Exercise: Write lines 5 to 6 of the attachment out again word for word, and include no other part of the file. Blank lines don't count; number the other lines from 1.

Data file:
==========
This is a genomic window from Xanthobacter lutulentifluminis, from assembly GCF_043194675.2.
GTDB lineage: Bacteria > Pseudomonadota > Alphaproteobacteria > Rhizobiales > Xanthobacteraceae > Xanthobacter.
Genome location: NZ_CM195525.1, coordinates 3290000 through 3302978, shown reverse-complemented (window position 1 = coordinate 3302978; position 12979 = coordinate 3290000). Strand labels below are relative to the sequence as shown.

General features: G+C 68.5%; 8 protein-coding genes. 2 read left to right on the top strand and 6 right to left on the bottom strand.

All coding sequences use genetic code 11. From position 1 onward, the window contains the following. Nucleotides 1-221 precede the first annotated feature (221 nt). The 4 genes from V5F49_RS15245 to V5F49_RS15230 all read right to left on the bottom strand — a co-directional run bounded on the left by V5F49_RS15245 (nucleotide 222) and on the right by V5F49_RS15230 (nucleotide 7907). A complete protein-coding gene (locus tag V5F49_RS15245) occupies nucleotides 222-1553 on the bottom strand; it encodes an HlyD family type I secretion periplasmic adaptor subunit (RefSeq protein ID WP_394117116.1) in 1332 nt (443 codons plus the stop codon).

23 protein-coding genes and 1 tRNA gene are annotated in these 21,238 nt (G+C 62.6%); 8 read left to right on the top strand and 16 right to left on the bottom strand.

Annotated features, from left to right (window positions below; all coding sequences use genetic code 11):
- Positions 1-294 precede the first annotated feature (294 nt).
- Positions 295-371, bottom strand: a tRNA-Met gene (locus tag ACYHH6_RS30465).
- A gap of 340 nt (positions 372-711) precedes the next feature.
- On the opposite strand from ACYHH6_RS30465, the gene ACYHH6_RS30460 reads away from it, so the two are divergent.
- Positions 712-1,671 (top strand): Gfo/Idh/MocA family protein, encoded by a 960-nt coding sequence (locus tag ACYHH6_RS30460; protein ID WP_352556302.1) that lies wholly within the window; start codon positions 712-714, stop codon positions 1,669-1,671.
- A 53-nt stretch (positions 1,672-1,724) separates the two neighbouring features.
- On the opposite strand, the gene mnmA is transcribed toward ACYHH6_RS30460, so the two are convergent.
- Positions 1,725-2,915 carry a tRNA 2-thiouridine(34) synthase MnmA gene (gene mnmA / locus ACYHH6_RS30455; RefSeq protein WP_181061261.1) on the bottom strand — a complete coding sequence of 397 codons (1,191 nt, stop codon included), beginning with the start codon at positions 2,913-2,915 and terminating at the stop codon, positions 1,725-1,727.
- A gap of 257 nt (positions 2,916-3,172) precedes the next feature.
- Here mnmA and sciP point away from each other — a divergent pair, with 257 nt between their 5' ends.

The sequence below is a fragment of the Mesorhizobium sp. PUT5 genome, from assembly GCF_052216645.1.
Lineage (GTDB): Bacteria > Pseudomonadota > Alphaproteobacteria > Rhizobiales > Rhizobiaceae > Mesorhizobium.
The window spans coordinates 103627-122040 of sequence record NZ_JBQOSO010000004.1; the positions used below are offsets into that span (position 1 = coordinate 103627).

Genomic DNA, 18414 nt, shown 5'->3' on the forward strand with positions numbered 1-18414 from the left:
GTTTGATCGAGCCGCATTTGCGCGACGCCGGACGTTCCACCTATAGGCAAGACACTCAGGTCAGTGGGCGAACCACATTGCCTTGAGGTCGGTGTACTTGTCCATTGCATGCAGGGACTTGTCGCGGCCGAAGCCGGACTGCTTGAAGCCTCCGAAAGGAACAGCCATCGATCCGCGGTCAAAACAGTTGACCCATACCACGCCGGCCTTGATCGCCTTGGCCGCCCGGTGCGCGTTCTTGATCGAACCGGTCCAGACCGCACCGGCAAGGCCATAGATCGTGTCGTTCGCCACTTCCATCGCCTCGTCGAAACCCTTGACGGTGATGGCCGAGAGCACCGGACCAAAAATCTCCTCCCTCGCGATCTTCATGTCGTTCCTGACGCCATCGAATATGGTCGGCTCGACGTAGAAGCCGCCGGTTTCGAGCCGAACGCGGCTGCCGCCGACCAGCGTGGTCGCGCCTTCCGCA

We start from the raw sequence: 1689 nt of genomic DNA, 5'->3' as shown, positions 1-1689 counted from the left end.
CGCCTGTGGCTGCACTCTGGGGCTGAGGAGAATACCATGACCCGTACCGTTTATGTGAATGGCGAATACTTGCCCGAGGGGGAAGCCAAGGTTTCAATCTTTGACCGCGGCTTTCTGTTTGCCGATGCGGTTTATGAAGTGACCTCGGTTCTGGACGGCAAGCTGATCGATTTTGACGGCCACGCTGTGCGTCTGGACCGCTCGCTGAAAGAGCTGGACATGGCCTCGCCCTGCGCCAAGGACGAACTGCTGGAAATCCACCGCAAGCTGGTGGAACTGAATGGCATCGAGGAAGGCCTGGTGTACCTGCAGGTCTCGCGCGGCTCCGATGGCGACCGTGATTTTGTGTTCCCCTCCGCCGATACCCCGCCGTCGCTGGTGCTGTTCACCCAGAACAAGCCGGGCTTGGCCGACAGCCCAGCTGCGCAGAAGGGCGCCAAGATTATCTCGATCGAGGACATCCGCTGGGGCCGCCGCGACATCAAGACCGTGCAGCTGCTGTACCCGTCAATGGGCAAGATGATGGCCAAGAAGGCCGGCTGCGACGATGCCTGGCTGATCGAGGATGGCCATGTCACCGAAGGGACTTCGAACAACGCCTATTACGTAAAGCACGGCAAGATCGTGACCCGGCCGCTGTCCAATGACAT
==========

All coding sequences use genetic code 11. From position 1 onward, the window contains the following. Nucleotides 1-221 precede the first annotated feature (221 nt). The 4 genes from V5F49_RS15245 to V5F49_RS15230 all read right to left on the bottom strand — a co-directional run bounded on the left by V5F49_RS15245 (nucleotide 222) and on the right by V5F49_RS15230 (nucleotide 7907). A complete protein-coding gene (locus tag V5F49_RS15245) occupies nucleotides 222-1553 on the bottom strand; it encodes an HlyD family type I secretion periplasmic adaptor subunit (RefSeq protein ID WP_394117116.1) in 1332 nt (443 codons plus the stop codon).

23 protein-coding genes and 1 tRNA gene are annotated in these 21,238 nt (G+C 62.6%); 8 read left to right on the top strand and 16 right to left on the bottom strand.